6. FIVE Courts, punishment and sentencing
    (pp. 87-104)

    The criminal court, symbolised by the blindfolded figure holding the sword and scales, was once seen as the embodiment of all that was best in British justice. By the 1990s, it was coming under criticism as being too expensive, slow, unfairly weighted in favour of the defendant, insensitive to the needs of victims and witnesses, ineffective in finding the truth and punishing those who are guilty, too narrowly focused on the offence rather than the offender, and incomprehensible to many of those who take part and to the public. This chapter considers a set of connected questions relating to the...

  7. SIX Police, policing and communities
    (pp. 105-122)

    The story of British policing over the past 30 years has been one of constant reform and of repeated demands that more change is needed. Governments have sought to make the police more effective in dealing with crime and at the same time to increase efficiency, reduce bureaucracy and cut costs. The public have similarly wanted the police to be more effective in fighting crime, which they have often equated with having a more visible police presence on the streets. Concerns of a different kind have related to police methods in dealing with demonstrations or incidents of public disorder, the...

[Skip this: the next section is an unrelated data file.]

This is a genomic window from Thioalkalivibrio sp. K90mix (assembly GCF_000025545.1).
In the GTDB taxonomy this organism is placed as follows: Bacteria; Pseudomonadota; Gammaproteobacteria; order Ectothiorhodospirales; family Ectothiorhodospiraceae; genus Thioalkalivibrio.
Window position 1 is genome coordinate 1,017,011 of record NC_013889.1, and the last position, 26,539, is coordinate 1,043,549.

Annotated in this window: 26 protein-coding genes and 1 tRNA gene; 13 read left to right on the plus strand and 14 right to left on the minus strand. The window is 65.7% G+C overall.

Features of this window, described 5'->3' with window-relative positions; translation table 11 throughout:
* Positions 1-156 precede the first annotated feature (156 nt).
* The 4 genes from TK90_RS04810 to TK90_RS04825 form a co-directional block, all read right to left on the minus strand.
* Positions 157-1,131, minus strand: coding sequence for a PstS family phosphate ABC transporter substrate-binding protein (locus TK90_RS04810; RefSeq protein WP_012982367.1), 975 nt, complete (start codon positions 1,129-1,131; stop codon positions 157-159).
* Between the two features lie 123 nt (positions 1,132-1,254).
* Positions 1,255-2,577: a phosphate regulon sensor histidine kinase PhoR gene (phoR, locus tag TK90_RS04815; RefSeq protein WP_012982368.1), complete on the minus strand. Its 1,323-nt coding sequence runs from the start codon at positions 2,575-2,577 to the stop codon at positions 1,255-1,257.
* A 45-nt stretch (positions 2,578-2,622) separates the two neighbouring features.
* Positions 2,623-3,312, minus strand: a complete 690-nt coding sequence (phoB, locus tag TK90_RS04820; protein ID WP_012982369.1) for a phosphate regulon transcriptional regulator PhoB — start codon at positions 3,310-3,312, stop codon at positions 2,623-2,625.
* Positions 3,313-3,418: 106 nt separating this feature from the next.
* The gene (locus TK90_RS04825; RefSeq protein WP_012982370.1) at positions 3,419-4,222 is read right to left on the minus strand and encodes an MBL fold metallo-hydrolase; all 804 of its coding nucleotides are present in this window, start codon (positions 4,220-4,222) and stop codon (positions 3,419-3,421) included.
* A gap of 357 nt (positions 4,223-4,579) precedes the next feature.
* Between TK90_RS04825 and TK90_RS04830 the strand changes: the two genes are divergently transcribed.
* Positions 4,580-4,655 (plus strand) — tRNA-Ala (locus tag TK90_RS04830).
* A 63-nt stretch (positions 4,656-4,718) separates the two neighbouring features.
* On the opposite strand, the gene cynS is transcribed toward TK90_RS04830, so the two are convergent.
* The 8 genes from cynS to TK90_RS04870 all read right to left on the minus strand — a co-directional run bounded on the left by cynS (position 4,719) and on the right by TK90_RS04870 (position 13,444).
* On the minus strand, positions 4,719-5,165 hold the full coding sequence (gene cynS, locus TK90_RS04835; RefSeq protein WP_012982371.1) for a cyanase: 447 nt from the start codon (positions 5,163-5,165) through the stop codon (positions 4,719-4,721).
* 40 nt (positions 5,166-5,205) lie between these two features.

8. SEVEN Community sentences and desistance from crime
    (pp. 123-144)

    Community-based interventions and sentences provide opportunities for applying the constructive, encouraging and enabling principles advocated in this book. Supervision of offenders in the community has traditionally fallen to probation services and the youth offending services of local authorities. This chapter therefore looks at shared aspects of these two public sector services. Although probation and youth justice have separate histories, infrastructures and bodies of professional and academic expertise, they both have their roots in social work and what has been called ‘penal welfarism’ (Garland, 2001), and they have each relied on a similar practice model for working with those under their...

  9. EIGHT Prisons: security, rehabilitation and humanity
    (pp. 145-164)